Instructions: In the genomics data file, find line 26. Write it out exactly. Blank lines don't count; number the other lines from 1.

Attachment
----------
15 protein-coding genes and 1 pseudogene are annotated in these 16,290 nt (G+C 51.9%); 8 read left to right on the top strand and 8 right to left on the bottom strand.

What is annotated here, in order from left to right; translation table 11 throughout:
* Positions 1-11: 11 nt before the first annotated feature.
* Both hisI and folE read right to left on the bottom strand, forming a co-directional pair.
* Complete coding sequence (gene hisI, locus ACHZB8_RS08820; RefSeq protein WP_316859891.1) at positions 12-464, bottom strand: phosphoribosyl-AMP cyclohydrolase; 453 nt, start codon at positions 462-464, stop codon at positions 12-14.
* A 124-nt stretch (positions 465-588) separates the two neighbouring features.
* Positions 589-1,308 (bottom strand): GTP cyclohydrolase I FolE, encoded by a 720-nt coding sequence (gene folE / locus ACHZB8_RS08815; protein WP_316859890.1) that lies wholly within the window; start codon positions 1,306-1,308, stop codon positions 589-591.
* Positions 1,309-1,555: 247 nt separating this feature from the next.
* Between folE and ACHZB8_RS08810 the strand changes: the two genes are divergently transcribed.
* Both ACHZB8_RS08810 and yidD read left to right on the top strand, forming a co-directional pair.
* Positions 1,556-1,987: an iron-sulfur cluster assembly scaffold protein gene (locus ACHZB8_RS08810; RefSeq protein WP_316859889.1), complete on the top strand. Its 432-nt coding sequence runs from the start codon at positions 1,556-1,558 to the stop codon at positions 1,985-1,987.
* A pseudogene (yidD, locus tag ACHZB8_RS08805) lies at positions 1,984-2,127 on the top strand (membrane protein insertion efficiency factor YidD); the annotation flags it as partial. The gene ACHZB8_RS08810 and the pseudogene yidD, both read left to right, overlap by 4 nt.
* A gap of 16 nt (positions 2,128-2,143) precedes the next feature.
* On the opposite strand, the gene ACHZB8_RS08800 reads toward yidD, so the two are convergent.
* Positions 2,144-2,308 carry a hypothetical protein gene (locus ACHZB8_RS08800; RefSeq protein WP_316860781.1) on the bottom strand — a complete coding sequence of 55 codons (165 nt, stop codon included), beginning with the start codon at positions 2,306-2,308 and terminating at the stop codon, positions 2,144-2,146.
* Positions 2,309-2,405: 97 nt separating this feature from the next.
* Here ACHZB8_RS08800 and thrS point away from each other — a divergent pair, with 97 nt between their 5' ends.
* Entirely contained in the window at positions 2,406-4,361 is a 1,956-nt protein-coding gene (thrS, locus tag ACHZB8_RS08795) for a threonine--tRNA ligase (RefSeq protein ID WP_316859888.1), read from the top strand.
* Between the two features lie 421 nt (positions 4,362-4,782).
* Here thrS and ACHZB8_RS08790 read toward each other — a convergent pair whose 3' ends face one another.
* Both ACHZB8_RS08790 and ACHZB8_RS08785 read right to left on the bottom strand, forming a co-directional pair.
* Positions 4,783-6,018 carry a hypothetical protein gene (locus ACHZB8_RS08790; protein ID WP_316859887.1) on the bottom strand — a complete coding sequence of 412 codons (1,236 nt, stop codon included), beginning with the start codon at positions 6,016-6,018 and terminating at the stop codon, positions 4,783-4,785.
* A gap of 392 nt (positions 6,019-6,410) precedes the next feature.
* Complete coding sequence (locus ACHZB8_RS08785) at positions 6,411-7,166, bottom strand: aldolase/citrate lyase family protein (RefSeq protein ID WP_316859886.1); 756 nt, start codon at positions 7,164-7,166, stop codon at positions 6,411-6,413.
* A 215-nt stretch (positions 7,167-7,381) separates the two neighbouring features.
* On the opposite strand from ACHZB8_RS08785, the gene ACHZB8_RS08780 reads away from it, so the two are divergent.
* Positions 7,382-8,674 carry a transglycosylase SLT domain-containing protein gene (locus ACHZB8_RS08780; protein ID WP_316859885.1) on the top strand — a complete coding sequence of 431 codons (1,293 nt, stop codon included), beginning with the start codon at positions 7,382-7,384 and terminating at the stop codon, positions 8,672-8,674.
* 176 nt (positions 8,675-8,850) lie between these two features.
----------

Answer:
* On the opposite strand from ACHZB8_RS08785, the gene ACHZB8_RS08780 reads away from it, so the two are divergent.